Lizzie's upstairs bedroom came with a great view and some not so great cabinets. She's a renter, so removing them was out of the question, but she found a creative way to make the space work for her.
From Lizzie: We had two slightly tatty built-in cabinets either side of a Velux window. They didn't look great, and the space in the middle was wasted. It became a catch-all for junk. Because the home is rented, though, we couldn't make any permanent changes.
The bedroom is on the third floor and we wanted to make the most of the lovely view out of the window. We also needed an extra workspace, and this seemed like a perfect spot.
I wanted a solid wood slab for the desk top, to sit on top of the cabinets and span the width of the room. The room is 3.3 meters (10.8 feet) wide, though, and there are not a lot of places in the UK that stock wood that long. I did eventually find a timber mill a couple of hours away. To keep costs down, we compromised and had two planks cut from the same stock rather than one solid piece. One plank is straight, and we kept the waney (live) edge on the other. I don't think it detracts from the overall look to have a join in the middle, and it meant that we saved literally hundreds of pounds.
We had to wait almost a month once we'd ordered the wood, and delivery would have cost almost as much as the wood itself. Fortunately, my father has a van and offered to help get it home. Getting the wood up the stairs was another challenge! Once that was done, though, the rest of the DIY was super simple. The cost of the wood, including having it planed and cut to size, was £330 ($412). Additional supplies - hardware and Danish oil - added another £30, bringing the total to £360 ($450).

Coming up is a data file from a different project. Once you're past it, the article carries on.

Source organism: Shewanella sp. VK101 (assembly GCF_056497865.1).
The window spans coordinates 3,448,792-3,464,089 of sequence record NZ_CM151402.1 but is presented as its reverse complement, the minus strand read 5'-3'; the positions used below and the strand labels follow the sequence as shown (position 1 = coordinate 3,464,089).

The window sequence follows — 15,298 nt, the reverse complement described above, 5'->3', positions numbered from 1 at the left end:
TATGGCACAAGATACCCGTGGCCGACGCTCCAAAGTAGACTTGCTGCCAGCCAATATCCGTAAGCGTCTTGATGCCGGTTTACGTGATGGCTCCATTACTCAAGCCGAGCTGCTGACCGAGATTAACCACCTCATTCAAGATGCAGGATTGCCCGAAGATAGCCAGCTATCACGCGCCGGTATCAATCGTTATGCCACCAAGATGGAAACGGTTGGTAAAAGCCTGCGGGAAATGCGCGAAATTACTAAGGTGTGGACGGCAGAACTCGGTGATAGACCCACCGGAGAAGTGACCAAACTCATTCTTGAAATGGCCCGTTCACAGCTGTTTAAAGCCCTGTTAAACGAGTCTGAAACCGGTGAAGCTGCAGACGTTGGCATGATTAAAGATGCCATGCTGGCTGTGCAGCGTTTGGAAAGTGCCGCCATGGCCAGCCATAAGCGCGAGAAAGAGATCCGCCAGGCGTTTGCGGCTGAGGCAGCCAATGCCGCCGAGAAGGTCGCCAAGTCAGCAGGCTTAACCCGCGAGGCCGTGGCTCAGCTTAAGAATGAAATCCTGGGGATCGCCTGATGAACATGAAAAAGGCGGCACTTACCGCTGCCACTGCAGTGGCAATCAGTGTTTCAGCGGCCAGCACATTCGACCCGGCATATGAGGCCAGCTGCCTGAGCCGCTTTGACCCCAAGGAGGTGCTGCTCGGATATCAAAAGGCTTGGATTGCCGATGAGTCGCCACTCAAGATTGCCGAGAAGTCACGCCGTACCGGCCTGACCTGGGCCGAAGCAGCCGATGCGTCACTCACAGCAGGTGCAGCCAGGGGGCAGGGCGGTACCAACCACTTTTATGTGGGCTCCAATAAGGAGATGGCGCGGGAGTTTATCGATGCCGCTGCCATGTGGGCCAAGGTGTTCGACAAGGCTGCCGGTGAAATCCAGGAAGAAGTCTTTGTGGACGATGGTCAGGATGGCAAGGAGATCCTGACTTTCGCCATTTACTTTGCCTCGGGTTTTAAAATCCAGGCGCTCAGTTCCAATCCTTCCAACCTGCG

It has completely transformed the whole room! I work from home and I am thoroughly enjoying my new office - I spend hours up here now. We don't notice the cabinets anymore, just that lovely wood grain and the view!
This is a very straightforward DIY. The two wood planks are bolted together on the underside with screws and metal plates. They rest on top of the built-in cabinets on furniture pads, so the whole thing is completely removable. Once in place, I sanded the wood and added four coats of Danish oil with more light sanding in between each coat.
Lizzie's words of advice: eBay or even large DIY stores are good places to shop for live edge wood up to 3 meters/10 feet long. If you want anything longer than that, look for a local timber mill. The desk is made of sycamore planks, which are a lovely light wood tone. Sycamore is more affordable than oak, but still very strong.
Thank you, Lizzie! You can see more on Lizzie's blog, Emmerson and Fifteenth.